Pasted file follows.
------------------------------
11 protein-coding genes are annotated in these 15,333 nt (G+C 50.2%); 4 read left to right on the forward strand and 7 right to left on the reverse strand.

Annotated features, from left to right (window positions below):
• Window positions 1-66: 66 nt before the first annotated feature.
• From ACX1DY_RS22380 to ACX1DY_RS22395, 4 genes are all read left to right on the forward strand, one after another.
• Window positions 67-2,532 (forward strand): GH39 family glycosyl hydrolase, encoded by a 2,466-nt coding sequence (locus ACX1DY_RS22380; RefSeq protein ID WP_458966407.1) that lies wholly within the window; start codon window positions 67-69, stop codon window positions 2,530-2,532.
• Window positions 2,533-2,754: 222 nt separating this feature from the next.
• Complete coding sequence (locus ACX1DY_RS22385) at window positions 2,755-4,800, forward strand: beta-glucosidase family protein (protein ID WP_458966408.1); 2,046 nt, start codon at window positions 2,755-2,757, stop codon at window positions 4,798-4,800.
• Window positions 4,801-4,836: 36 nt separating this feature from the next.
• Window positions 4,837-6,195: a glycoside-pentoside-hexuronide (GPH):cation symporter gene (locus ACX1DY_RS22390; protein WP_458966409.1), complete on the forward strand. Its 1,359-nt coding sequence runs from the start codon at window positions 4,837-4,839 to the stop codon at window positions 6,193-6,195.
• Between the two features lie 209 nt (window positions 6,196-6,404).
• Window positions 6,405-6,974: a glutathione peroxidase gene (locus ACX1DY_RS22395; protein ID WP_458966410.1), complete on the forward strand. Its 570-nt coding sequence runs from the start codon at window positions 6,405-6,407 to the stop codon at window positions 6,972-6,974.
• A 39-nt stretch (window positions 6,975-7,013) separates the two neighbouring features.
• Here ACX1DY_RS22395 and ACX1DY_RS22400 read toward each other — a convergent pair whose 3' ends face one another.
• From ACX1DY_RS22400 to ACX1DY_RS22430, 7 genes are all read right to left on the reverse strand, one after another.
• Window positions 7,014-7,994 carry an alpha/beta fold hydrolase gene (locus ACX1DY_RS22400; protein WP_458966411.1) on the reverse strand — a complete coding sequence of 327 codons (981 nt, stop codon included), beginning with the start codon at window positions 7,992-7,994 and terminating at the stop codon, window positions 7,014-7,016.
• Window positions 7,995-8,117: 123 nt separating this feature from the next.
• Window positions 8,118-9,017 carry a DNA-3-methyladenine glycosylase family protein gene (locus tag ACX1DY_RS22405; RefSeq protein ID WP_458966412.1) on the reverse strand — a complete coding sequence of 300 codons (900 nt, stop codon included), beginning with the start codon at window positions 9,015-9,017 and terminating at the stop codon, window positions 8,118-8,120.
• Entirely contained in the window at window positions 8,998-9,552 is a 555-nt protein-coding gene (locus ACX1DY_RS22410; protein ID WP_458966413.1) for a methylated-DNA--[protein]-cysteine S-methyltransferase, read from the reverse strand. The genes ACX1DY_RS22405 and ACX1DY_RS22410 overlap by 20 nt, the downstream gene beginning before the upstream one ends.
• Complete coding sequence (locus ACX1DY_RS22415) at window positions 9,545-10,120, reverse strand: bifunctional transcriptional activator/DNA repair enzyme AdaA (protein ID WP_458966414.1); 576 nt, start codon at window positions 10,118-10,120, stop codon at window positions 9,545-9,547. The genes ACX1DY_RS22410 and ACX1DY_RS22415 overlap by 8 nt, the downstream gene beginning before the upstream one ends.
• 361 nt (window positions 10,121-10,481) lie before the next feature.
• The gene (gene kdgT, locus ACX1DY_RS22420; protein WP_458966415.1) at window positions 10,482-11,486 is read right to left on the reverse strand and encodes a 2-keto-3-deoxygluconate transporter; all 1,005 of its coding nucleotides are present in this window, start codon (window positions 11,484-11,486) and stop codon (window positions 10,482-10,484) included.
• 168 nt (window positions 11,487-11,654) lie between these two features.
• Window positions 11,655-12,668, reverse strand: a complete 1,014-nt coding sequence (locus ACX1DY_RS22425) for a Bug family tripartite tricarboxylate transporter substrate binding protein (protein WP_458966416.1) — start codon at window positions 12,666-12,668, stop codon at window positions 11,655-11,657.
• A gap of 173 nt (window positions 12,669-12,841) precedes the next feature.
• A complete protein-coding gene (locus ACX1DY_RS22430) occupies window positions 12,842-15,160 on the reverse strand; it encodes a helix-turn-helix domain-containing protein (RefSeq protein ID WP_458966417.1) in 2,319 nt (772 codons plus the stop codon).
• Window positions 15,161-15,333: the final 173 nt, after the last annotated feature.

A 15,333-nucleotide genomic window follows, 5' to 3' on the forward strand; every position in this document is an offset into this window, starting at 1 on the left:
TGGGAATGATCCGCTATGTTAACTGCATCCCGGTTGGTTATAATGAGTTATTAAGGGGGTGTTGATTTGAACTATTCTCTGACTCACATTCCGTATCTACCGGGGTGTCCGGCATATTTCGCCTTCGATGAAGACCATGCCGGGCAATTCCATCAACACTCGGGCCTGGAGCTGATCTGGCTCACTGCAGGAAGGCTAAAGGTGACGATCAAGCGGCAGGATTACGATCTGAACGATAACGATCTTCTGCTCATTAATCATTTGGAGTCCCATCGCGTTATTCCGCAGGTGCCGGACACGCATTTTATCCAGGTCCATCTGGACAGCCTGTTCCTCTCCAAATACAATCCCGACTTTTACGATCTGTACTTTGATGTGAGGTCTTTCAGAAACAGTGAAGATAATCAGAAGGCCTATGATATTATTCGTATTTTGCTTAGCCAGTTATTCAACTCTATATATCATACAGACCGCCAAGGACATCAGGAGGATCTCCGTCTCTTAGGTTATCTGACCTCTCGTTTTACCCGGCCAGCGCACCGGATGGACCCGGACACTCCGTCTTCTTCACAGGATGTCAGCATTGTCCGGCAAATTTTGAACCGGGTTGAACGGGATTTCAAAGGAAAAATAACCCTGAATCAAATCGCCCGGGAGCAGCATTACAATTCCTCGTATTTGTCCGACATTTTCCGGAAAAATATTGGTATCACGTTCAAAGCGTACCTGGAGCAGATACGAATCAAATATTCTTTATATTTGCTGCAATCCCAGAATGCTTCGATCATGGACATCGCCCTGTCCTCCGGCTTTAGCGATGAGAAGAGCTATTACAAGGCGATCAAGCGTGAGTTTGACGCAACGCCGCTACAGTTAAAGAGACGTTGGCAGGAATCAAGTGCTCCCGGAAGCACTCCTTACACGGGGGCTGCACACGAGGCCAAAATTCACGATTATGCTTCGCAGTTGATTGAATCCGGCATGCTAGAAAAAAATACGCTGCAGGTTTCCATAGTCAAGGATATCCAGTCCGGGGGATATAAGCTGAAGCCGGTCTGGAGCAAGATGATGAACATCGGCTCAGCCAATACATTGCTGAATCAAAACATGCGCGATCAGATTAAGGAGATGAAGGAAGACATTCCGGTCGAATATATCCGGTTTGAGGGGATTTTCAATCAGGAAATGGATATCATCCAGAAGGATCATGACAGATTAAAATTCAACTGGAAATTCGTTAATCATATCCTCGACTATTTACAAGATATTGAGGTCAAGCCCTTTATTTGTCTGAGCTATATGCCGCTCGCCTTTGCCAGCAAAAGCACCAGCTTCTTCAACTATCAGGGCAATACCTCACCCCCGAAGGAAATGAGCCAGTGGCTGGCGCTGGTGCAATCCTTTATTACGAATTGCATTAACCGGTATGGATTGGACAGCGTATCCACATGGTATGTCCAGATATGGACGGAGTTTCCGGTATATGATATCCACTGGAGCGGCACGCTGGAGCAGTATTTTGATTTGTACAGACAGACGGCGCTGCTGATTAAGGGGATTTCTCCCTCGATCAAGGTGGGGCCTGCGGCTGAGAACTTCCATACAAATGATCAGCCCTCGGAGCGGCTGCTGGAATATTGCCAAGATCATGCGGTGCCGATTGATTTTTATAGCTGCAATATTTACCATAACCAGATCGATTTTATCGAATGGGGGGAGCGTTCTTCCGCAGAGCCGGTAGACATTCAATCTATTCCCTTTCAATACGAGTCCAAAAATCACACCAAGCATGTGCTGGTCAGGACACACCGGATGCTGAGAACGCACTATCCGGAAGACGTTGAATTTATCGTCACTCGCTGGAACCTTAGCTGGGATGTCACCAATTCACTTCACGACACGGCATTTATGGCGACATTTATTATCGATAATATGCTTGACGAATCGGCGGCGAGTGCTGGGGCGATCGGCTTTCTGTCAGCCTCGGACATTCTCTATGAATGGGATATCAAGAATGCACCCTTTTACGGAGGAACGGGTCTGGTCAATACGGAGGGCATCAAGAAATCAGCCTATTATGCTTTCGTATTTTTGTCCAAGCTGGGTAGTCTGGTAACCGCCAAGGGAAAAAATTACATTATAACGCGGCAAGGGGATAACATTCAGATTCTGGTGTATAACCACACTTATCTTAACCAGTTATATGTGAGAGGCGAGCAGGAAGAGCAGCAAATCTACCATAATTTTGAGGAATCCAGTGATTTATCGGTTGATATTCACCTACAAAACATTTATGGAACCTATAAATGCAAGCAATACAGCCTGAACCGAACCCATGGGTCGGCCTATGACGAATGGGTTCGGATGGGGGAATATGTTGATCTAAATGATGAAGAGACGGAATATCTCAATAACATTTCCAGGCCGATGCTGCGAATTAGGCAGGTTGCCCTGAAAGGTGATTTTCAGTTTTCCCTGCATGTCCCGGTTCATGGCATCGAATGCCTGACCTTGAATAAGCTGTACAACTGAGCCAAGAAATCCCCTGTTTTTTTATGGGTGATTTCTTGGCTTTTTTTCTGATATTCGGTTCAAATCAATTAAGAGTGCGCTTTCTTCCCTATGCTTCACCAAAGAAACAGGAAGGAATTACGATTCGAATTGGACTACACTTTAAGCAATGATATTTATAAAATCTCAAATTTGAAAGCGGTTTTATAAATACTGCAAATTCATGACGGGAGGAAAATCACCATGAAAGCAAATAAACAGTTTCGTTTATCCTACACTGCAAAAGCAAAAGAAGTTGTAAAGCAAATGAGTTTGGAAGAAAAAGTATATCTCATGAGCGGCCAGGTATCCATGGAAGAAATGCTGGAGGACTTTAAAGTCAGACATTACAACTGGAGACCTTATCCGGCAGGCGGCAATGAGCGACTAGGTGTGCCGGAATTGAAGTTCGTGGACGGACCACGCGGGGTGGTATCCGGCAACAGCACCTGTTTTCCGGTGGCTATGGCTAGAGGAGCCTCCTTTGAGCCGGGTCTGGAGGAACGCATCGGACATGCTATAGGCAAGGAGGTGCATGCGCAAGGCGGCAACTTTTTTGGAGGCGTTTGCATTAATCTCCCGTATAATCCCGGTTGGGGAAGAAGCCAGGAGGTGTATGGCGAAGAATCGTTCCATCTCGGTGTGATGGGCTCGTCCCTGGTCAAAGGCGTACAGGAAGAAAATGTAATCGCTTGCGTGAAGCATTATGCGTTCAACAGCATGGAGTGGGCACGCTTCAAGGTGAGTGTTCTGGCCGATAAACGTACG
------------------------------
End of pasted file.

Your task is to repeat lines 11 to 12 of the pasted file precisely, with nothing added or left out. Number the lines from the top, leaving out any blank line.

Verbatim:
• Window positions 6,405-6,974: a glutathione peroxidase gene (locus ACX1DY_RS22395; protein ID WP_458966410.1), complete on the forward strand. Its 570-nt coding sequence runs from the start codon at window positions 6,405-6,407 to the stop codon at window positions 6,972-6,974.
• A 39-nt stretch (window positions 6,975-7,013) separates the two neighbouring features.